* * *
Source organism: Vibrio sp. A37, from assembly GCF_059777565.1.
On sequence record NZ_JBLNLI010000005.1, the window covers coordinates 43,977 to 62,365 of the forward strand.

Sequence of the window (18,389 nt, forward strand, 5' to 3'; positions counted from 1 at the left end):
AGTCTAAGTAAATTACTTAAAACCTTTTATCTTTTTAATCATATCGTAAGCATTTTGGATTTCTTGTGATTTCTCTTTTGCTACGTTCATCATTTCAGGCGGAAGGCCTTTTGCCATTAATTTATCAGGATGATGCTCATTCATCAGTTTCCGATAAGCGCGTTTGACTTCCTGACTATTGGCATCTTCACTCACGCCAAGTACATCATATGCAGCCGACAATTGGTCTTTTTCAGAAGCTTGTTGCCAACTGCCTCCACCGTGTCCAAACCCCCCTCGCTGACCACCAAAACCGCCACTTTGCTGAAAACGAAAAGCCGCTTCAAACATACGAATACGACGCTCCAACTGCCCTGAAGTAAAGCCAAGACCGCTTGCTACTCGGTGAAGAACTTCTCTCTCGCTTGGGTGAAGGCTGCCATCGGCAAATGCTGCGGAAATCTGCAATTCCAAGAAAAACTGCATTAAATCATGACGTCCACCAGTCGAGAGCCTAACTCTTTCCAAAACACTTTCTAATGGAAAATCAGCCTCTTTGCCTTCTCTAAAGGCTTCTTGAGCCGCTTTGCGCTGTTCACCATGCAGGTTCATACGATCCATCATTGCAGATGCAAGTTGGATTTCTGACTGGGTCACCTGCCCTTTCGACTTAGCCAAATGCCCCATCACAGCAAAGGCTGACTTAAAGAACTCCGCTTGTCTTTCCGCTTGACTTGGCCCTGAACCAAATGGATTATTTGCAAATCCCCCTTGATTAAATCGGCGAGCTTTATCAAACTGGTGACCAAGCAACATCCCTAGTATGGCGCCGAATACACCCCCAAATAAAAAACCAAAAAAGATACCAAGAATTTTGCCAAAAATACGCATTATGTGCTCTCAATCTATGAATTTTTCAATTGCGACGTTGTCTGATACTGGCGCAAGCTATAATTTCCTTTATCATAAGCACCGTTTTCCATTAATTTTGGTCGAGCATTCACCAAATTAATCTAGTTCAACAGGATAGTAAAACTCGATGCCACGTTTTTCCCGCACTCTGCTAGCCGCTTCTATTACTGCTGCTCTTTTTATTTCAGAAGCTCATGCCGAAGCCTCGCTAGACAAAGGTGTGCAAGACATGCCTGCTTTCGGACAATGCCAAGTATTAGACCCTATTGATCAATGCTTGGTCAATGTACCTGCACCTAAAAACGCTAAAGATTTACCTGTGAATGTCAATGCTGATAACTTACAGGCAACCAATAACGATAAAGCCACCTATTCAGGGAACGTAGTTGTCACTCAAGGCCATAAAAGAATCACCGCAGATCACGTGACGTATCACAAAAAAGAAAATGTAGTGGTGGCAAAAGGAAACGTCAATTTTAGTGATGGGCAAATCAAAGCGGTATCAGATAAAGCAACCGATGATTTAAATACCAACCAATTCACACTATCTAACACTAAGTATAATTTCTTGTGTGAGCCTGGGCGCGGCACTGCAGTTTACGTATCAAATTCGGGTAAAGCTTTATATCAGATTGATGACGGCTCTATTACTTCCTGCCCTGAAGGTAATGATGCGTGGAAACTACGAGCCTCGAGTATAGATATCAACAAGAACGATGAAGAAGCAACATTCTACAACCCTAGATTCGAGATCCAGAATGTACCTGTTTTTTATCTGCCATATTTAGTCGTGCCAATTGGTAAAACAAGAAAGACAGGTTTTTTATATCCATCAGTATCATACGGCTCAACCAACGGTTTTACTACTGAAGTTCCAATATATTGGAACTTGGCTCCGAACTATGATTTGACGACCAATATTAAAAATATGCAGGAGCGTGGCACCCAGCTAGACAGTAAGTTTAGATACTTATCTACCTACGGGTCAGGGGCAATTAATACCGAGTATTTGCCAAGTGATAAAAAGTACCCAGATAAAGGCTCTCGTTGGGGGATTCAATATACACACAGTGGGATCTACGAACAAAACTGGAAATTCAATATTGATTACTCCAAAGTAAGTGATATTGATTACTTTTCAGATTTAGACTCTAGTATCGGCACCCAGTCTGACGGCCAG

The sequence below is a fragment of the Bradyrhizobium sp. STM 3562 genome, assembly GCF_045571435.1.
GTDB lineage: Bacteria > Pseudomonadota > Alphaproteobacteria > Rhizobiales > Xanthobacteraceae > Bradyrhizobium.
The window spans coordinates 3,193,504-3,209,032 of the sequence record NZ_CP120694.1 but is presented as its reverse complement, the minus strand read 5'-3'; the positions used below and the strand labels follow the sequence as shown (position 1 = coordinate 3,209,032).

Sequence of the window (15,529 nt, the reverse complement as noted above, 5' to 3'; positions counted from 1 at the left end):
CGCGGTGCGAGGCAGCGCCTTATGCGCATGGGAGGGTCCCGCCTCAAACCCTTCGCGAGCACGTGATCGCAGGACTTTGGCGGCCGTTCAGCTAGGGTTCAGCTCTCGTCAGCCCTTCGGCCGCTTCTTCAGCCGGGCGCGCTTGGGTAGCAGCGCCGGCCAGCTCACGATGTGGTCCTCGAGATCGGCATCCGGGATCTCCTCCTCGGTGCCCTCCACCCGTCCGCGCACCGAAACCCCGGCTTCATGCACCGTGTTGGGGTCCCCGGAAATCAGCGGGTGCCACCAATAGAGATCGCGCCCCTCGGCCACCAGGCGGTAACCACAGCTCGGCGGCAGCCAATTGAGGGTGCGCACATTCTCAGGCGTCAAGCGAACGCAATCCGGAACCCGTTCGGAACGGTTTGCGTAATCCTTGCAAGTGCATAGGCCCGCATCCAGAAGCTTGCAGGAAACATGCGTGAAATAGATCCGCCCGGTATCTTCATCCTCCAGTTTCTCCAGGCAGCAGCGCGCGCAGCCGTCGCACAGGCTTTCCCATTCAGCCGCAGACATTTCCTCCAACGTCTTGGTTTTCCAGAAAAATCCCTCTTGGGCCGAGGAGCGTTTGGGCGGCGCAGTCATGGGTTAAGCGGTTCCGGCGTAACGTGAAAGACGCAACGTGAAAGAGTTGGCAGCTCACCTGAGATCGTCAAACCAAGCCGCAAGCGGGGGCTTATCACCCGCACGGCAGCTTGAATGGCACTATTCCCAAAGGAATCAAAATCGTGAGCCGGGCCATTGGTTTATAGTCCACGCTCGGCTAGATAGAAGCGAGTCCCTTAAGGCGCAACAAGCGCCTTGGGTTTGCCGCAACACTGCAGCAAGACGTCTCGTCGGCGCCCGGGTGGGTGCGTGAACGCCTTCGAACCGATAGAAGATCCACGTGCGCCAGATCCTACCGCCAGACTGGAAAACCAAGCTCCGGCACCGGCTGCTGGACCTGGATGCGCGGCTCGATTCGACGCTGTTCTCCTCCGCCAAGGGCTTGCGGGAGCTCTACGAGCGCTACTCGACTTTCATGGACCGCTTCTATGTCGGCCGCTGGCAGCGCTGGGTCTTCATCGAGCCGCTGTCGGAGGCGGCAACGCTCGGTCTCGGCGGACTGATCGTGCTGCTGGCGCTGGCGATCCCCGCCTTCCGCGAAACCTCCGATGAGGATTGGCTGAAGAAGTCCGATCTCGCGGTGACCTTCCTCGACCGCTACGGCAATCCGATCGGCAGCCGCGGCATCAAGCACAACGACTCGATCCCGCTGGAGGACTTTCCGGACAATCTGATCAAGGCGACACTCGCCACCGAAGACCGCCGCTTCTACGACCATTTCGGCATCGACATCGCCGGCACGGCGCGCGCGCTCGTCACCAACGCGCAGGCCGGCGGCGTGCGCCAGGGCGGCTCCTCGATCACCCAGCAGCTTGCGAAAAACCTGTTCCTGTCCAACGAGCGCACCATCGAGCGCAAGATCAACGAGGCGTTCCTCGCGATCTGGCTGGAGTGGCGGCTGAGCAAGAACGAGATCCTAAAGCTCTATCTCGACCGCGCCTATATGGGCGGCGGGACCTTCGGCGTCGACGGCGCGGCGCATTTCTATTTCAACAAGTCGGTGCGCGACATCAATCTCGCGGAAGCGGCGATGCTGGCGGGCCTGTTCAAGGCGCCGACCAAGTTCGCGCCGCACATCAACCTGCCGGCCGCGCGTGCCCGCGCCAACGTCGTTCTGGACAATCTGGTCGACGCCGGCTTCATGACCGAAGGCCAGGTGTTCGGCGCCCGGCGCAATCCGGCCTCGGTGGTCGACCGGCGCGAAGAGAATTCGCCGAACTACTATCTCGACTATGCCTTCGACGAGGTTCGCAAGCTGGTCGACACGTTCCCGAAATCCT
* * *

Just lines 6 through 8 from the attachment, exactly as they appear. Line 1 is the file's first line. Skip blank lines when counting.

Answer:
GTDB lineage: Bacteria > Pseudomonadota > Alphaproteobacteria > Rhizobiales > Xanthobacteraceae > Bradyrhizobium.
The window spans coordinates 3,193,504-3,209,032 of the sequence record NZ_CP120694.1 but is presented as its reverse complement, the minus strand read 5'-3'; the positions used below and the strand labels follow the sequence as shown (position 1 = coordinate 3,209,032).

Sequence of the window (15,529 nt, the reverse complement as noted above, 5' to 3'; positions counted from 1 at the left end):